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No. 1, December 1999
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Copyright 1999  www.cosmopolis.ch  Louis Gerber  All rights reserved.

Malaysia's Prime Minister Mahathir and his 14-party National Front have won another two-thirds majority. The Alternative Front (and emprisoned Anwar Ibrahim) fall short of their goal.  
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Malaysia's 73-year old Prime Mahathir and his 14-party National Front (Barisan Nasional Coalition) have won a two-thirds majority in the 193-seat Parliament. The opposition, for the first time united in the Alternative Front, was not able to achieve its primary goal - to prevent the National Front from gaining a two-thirds majority. Their only important victory: the wife of Mahathir's former deputy and designated successor, Anwar Ibrahim, was able to win her husbands former seat. Anwar Ibrahim is serving a six year sentence for corruption and faces a trial on sodomy charges. Despite a massive propaganda war, the Alternative Front has won almost another 20 seats in addition to the 23 they were given by voters in the last election. Voter turnout was around 70%. A sign of protest? No, normal for Malaysia.
 
The 9.6 million Malaysian voters chose again Prime Minister Mahathir, Asia's longest serving elected leader, and his National Front, which has been in power since 1957. After a smear compaign that cannot be called democratic, he was able to convince the electors that without him, social, economic and political chaos would break out. In his slogans, Mahathir stood for stability. He also warned Muslim Malays that they could forfeit special privileges and cautioned the ethnic Chinese and Indian minorities that they could lose their religious and cultural freedoms if the opposition were to win. In 1969, the election led to the worst racial riots in the nation's history, and as always, the Chinese were the primary target. But 1969 was special in the sense that communists tried to overthrow democratic rule. Still, the minorities are in favour of stability, even if its a pseudo-democratic one.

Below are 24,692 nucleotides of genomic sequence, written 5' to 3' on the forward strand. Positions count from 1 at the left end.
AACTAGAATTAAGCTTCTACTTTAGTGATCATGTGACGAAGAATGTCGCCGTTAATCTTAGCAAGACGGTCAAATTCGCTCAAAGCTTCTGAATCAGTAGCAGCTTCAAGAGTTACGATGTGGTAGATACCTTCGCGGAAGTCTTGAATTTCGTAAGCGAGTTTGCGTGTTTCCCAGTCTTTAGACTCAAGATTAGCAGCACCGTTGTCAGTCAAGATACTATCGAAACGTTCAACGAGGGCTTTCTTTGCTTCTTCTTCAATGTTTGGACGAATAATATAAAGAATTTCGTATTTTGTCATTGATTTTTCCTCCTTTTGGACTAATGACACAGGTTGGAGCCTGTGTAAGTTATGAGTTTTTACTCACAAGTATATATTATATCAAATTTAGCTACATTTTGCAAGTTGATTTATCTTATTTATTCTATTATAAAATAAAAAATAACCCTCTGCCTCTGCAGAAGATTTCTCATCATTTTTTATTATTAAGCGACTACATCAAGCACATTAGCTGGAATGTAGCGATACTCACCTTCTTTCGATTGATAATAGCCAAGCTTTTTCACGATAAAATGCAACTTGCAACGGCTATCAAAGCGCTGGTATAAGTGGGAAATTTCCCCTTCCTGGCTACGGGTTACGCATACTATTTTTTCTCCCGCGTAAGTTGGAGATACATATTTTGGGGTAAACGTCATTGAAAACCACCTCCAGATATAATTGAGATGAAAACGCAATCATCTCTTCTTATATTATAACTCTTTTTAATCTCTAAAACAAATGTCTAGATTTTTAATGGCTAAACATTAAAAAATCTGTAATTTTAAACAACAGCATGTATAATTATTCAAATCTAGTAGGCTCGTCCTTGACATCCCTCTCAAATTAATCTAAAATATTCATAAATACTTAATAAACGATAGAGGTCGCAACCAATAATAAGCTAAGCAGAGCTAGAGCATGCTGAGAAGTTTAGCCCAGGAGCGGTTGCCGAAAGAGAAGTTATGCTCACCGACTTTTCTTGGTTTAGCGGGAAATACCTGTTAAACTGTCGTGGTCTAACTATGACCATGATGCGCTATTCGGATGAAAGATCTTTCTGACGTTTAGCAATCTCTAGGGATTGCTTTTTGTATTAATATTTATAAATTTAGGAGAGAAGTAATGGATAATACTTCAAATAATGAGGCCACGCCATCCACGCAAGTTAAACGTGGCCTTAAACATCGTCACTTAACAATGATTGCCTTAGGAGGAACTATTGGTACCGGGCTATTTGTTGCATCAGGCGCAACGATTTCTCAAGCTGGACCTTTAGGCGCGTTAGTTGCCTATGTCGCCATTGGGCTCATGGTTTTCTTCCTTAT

On the other hand, although the Alternative Front was united for the first time and opposed National Front candidates in all districts, they were not able to convince the Malysian voters. In fact, the four allies were a leftist party, a reformist Malay party with the special mission the help Anwar Ibrahim, a progressive Chinese party and a fundamentalist Islamic party that wants to turn Malaysia into a theocracy. This front was of course no real alternative to Mahathir and his National Front.
 
Mahathir was able to convince his voters that he is the man largely responsible for the economic miracle Malaysia has been experiencing since independance from Great Britain. National income per capita is more than twelve times higher than in 1957. In 1997, the Asian financial crisis also hit Malaysia, but after the 1998 recession, the economy is rebounding and growing again. It's annual growth rate of about 8% is the same it was in the decade before the Asian crisis, despite the fact that Prime Minister Mahathir repeatedly ignored IMF opinions and other international recipes and pressure.
 
Last but not least, Mahathir had the support of Malaysia's mass media. The four-party opposition coalition had almost no chance of being seen and heard in pro-government television stations and newspapers. But given the two-thirds victory by the National Front, popular support for Mahathir and his politics is still strong. But four of his Ministers have lost their mandate and therefore will not be included in the new cabinet. These are signs on the wall for the Prime Minister.


 
www.cosmopolis.ch
No. 1, December 1999
Current edition and Archives
English topical archives: ArtFilm - Music - History - Politics
For Advertisers - Links - Feedback - German edition

Copyright 1999  www.cosmopolis.ch  Louis Gerber  All rights reserved.